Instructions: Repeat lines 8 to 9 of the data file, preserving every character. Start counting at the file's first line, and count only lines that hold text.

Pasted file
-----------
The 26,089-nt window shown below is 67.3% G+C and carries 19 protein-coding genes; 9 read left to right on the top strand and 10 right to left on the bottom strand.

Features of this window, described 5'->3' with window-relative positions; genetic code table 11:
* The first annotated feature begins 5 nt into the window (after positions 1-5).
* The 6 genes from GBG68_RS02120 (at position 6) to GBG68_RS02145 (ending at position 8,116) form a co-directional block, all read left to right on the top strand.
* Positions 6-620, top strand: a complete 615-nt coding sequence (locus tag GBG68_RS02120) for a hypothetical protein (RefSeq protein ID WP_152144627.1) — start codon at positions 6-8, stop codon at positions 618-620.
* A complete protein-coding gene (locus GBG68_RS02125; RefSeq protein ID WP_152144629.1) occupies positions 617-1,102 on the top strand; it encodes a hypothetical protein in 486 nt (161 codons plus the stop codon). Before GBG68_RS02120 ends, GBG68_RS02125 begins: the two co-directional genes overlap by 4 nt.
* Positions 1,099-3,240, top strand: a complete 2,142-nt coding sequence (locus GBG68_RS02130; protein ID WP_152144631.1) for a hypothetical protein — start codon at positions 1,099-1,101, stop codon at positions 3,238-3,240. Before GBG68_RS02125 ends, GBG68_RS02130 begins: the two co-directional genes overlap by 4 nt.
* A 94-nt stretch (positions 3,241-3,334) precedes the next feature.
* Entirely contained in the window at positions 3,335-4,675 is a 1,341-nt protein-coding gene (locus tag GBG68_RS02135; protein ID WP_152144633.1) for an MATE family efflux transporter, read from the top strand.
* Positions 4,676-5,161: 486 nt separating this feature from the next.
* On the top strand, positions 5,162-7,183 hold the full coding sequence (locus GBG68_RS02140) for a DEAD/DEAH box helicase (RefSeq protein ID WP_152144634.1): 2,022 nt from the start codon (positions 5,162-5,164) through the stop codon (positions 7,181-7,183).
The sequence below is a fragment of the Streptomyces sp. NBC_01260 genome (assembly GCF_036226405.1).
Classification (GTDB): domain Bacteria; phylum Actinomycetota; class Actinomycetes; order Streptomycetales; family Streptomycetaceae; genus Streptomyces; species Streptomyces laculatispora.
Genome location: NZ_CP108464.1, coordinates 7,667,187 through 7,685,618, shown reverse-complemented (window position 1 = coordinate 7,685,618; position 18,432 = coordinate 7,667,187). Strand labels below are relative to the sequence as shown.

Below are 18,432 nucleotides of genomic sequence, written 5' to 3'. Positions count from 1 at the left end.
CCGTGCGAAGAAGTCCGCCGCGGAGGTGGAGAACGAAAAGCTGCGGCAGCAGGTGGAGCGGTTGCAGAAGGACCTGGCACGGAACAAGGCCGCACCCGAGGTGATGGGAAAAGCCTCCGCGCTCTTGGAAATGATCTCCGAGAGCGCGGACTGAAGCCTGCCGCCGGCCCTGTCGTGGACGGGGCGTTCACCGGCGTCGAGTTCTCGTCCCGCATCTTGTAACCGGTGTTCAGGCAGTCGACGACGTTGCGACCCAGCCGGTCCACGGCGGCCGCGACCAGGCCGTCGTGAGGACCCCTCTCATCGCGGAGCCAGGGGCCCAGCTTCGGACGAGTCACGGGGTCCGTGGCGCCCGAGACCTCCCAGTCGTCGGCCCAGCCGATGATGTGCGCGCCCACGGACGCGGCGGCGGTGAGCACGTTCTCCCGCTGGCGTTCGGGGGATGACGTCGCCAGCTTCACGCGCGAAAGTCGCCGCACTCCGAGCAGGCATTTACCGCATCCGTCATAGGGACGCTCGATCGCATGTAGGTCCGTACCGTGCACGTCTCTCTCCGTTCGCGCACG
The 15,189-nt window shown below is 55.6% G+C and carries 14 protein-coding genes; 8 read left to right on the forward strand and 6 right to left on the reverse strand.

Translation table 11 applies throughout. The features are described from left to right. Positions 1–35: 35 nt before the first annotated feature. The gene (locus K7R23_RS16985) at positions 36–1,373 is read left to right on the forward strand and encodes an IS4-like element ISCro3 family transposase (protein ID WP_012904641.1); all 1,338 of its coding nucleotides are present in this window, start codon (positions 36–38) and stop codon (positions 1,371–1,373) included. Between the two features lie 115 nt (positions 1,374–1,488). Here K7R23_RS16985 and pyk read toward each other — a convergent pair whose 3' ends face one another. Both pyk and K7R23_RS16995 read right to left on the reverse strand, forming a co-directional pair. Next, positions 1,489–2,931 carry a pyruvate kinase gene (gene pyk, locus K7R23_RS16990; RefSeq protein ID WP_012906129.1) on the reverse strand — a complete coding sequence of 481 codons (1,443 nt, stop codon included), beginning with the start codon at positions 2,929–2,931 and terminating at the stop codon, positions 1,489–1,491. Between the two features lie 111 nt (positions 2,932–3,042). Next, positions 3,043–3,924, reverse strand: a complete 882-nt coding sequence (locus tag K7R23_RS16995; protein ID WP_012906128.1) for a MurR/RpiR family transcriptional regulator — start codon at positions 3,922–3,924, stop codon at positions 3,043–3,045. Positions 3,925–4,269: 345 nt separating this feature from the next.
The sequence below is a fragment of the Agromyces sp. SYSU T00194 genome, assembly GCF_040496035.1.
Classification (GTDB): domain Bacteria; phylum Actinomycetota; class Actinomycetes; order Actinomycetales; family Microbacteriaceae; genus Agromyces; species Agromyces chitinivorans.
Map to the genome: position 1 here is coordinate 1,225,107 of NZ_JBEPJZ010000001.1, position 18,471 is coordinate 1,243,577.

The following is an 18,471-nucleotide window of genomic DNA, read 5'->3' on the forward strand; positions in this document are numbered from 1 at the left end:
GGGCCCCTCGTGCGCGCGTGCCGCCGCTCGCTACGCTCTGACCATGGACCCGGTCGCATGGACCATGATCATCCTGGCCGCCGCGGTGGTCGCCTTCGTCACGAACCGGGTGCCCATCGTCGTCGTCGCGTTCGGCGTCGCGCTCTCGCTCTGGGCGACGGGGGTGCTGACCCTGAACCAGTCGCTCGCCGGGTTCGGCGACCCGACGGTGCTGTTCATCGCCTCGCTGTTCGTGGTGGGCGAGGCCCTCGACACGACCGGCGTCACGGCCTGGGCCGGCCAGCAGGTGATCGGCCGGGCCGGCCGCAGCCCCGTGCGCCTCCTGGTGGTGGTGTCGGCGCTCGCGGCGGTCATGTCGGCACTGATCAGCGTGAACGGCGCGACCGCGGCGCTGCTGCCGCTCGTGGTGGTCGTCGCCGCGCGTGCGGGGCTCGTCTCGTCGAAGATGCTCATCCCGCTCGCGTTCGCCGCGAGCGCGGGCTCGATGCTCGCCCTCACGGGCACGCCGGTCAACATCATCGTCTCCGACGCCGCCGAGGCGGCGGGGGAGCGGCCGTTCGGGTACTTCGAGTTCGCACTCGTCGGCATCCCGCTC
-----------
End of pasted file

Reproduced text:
* A 94-nt stretch (positions 3,241-3,334) precedes the next feature.
* Entirely contained in the window at positions 3,335-4,675 is a 1,341-nt protein-coding gene (locus tag GBG68_RS02135; protein ID WP_152144633.1) for an MATE family efflux transporter, read from the top strand.